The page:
London: Chiswick House

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Yes, I’m back to historic homes again, but it is in the blog’s tagline after all, so I suppose there’s no escaping it.  We actually parked at Chiswick House back when we visited Hogarth’s House some years ago, but we didn’t go in because it was winter and only the gardens were open. (Even in the summer, the house is only open from Sundays-Wednesdays; perhaps they rent it out at weekends?)  The gardens are free to enter, but the house’ll cost ya £6.30, unless you’re an English Heritage member, or have a National Art Pass, in which case it’s free (because why else would I be going, right?).

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The house was built for the third Earl of Burlington (I’d never heard of him either) in the first half of the 18th century by William Kent, and is supposed to be a good example of neo-Palladianism, which means very little to me, other than that it is symmetrical, Georgian-y, and has a classical revival thing going on.  And there’s a lot of sphinxes.  Unusually bosomy sphinxes, which may have been appreciated by the “bachelor” Duke who later lived here.

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The house was cold and damp feeling inside, and didn’t allow photography, hence all the exterior shots.  They enforced this by having a stern woman clomping around the upstairs rooms, “fixing” the room guides after we apparently didn’t place them back in their slots exactly right, and just generally glaring silently at us. I was afraid to put a foot wrong.  There was no one working in the downstairs section of the house (except the admissions desk guy), but there wasn’t much else down there either, save for a video and some posters about the house.  There were a lot of corridors that just kept going, with some crumbling statues at the end of one, and a wine cellar in the basement, but there wasn’t really a whole lot to see.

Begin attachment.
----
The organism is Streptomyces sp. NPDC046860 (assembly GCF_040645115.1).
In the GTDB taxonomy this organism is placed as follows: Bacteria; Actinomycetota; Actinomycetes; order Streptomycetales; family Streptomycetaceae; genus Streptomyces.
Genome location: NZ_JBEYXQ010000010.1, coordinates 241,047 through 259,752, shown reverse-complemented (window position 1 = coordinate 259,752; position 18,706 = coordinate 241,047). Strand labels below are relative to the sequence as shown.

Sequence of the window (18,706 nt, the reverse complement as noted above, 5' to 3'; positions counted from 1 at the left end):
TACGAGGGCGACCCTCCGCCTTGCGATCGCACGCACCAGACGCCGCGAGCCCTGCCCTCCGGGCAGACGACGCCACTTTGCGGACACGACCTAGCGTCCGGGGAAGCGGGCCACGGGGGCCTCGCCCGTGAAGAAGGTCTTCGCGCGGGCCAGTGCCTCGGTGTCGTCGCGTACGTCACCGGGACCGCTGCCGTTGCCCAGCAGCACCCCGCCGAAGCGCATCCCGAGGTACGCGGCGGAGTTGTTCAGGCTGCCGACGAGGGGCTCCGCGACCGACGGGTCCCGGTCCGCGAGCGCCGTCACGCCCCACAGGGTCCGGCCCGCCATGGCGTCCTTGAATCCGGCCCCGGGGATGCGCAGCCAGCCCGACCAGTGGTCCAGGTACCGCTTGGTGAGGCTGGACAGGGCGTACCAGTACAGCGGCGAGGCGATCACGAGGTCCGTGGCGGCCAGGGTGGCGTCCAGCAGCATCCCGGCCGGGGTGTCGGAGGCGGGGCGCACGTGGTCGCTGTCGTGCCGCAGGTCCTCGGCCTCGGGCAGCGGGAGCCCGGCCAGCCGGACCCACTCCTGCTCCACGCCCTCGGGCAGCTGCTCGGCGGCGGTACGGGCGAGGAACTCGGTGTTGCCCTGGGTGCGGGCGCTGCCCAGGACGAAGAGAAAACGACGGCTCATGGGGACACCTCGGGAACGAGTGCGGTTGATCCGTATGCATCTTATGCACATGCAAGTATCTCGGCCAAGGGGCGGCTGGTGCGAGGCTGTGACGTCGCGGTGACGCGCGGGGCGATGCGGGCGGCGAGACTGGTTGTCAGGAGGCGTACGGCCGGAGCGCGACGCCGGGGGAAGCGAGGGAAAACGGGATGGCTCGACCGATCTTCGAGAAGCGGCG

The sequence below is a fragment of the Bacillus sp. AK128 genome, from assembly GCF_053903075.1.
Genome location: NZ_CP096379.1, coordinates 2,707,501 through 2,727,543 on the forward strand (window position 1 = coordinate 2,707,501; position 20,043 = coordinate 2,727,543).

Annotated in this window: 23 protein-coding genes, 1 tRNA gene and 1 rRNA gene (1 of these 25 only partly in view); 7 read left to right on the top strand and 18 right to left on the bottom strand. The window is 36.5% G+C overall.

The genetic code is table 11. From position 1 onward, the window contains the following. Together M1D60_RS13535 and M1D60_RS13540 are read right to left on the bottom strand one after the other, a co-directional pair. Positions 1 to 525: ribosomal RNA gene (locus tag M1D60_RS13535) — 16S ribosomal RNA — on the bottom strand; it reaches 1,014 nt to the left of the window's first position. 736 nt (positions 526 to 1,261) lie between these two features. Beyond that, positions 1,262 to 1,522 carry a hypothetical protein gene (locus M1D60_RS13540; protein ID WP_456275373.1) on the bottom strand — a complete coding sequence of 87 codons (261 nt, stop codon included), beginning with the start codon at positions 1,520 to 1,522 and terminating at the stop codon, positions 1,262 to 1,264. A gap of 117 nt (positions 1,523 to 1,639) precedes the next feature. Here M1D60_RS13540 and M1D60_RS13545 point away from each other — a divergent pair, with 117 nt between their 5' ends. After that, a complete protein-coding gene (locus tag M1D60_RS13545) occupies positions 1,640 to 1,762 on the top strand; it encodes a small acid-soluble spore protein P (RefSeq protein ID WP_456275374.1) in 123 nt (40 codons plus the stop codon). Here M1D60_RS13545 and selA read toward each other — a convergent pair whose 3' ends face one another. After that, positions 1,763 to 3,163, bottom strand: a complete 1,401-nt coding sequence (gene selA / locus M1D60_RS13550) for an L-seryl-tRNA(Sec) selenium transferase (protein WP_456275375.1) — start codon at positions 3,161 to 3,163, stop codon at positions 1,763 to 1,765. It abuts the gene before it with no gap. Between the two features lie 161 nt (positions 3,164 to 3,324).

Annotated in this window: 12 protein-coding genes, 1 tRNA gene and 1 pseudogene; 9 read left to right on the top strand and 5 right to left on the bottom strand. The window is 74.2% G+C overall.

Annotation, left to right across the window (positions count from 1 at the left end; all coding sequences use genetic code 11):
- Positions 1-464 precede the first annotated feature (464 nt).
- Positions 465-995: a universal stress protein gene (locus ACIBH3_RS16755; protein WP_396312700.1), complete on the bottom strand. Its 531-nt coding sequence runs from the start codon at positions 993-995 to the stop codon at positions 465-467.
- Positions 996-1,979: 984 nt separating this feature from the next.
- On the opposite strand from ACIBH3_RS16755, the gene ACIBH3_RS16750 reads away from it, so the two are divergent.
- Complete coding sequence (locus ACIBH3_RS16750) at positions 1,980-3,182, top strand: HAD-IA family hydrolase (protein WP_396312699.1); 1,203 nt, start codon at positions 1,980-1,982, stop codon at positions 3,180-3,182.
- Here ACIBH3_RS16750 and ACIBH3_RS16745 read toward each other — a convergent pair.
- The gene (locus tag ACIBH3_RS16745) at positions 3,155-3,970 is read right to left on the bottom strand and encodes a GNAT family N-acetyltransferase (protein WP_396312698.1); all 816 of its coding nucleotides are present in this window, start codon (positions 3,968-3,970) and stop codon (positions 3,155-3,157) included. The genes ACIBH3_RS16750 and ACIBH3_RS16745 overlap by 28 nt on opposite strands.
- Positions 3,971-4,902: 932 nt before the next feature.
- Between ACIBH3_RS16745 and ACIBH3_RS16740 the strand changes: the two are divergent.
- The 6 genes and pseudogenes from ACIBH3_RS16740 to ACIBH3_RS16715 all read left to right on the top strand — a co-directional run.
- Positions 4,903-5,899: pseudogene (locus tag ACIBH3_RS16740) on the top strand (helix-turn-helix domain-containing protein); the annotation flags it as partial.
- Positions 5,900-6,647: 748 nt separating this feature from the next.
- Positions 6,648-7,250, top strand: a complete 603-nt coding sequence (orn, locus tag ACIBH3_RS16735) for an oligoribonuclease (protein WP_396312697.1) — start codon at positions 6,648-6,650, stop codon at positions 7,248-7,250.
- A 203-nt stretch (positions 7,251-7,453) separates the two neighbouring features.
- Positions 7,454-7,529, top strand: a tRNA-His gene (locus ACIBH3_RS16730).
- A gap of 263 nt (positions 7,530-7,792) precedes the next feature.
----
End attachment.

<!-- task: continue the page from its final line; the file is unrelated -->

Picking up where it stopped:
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Even the upstairs rooms (accessed by a uneven winding stone staircase), which were decorated, still felt rather sparse and chilly.  Despite the elaborately painted ceilings and velvet wallpaper in many of the rooms, they felt empty, probably because most of them didn’t have much furniture.  Standing under the rotunda was cool, simply because it reached so high up, and I enjoyed some of the creepier saint paintings (there was a St. Lucy who had her eyes gouged out, only for them to “miraculously” grow back, so she was painted with her eyeballs on a plate.  Apparently some squeamish person a century or two ago had them painted out, but they were restored when the painting was cleaned), but that’s pretty much it.

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Fortunately for us, the sudden torrential downpour that had started up when we were in the house had subsided by the time we were finished, so we were able to look around the gardens.  It was a good thing, too, because the gardens were the best part of the experience.  Georgians did love their follies, and though this place didn’t have anything really cool like a grotto or a hedge maze (I mentioned the lack of a hedge maze to my boyfriend when we were there and he went, “No hedge maze!  Well, you’ll probably only give this place one star now.”), it did have a Greek temple, a waterfall, a bridge, and a bunch of random obelisks, to say nothing of the many awesome crumbling statues and busts (seriously unfortunate looking busts, like the one shown above the previous two paragraphs.  I’m not sure who it was supposed to be, but I think we can assume he was famous for his mind, rather than his looks.  Or they just caught the poor guy on a really bad day, and now he has to bear centuries of mockery).

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Unfortunately, you’re apparently only allowed in the temple on special occasions, so we could only gaze at it from afar (to be honest, it was a little tricky even doing that, as there were a lot of fences in this place.  Presumably to keep dogs out, as there were also a lot of dogs (with their owners, not just random strays or anything).  One of them was even wearing red long johns (they went over all four legs, I’ve never seen that before!)).